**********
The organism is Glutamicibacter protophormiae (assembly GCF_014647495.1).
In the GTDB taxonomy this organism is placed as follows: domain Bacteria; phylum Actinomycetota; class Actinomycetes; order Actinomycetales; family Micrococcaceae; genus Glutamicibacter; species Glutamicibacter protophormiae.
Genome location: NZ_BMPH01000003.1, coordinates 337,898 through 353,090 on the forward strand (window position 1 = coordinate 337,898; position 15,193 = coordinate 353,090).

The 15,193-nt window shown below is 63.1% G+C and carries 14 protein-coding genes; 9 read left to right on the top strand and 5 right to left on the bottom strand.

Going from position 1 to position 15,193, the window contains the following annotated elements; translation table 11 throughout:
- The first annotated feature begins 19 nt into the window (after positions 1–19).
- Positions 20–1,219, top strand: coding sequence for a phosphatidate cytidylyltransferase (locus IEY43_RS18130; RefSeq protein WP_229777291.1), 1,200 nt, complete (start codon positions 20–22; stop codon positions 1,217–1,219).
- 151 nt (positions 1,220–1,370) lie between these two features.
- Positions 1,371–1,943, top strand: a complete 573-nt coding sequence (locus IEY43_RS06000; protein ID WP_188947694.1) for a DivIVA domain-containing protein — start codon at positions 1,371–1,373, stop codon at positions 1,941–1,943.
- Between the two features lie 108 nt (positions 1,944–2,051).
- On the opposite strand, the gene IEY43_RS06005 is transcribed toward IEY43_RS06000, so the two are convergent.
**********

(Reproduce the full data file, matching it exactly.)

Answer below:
The organism is Glutamicibacter protophormiae (assembly GCF_014647495.1).
In the GTDB taxonomy this organism is placed as follows: domain Bacteria; phylum Actinomycetota; class Actinomycetes; order Actinomycetales; family Micrococcaceae; genus Glutamicibacter; species Glutamicibacter protophormiae.
Genome location: NZ_BMPH01000003.1, coordinates 337,898 through 353,090 on the forward strand (window position 1 = coordinate 337,898; position 15,193 = coordinate 353,090).

The 15,193-nt window shown below is 63.1% G+C and carries 14 protein-coding genes; 9 read left to right on the top strand and 5 right to left on the bottom strand.

Going from position 1 to position 15,193, the window contains the following annotated elements; translation table 11 throughout:
- The first annotated feature begins 19 nt into the window (after positions 1–19).
- Positions 20–1,219, top strand: coding sequence for a phosphatidate cytidylyltransferase (locus IEY43_RS18130; RefSeq protein WP_229777291.1), 1,200 nt, complete (start codon positions 20–22; stop codon positions 1,217–1,219).
- 151 nt (positions 1,220–1,370) lie between these two features.
- Positions 1,371–1,943, top strand: a complete 573-nt coding sequence (locus IEY43_RS06000; protein ID WP_188947694.1) for a DivIVA domain-containing protein — start codon at positions 1,371–1,373, stop codon at positions 1,941–1,943.
- Between the two features lie 108 nt (positions 1,944–2,051).
- On the opposite strand, the gene IEY43_RS06005 is transcribed toward IEY43_RS06000, so the two are convergent.